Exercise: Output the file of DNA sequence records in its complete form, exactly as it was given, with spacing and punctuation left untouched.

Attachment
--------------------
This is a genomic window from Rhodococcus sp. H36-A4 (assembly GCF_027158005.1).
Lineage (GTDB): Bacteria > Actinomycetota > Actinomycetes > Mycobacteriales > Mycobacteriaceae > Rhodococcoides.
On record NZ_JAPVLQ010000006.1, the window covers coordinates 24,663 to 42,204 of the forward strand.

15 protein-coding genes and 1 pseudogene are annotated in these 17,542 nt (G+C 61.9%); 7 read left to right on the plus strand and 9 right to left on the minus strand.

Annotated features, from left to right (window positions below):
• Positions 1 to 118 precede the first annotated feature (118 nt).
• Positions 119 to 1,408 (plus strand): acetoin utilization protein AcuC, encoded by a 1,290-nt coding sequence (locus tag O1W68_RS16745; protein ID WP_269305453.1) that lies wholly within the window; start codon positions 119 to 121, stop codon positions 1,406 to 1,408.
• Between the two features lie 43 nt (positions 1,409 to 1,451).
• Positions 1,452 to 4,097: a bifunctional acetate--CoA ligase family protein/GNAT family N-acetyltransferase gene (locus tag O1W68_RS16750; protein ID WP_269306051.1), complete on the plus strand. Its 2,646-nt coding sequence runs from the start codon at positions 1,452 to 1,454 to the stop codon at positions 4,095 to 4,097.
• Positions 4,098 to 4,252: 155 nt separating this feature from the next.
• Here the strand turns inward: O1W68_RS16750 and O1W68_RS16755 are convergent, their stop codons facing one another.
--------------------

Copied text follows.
This is a genomic window from Rhodococcus sp. H36-A4 (assembly GCF_027158005.1).
Lineage (GTDB): Bacteria > Actinomycetota > Actinomycetes > Mycobacteriales > Mycobacteriaceae > Rhodococcoides.
On record NZ_JAPVLQ010000006.1, the window covers coordinates 24,663 to 42,204 of the forward strand.

15 protein-coding genes and 1 pseudogene are annotated in these 17,542 nt (G+C 61.9%); 7 read left to right on the plus strand and 9 right to left on the minus strand.

Annotated features, from left to right (window positions below):
• Positions 1 to 118 precede the first annotated feature (118 nt).
• Positions 119 to 1,408 (plus strand): acetoin utilization protein AcuC, encoded by a 1,290-nt coding sequence (locus tag O1W68_RS16745; protein ID WP_269305453.1) that lies wholly within the window; start codon positions 119 to 121, stop codon positions 1,406 to 1,408.
• Between the two features lie 43 nt (positions 1,409 to 1,451).
• Positions 1,452 to 4,097: a bifunctional acetate--CoA ligase family protein/GNAT family N-acetyltransferase gene (locus tag O1W68_RS16750; protein ID WP_269306051.1), complete on the plus strand. Its 2,646-nt coding sequence runs from the start codon at positions 1,452 to 1,454 to the stop codon at positions 4,095 to 4,097.
• Positions 4,098 to 4,252: 155 nt separating this feature from the next.
• Here the strand turns inward: O1W68_RS16750 and O1W68_RS16755 are convergent, their stop codons facing one another.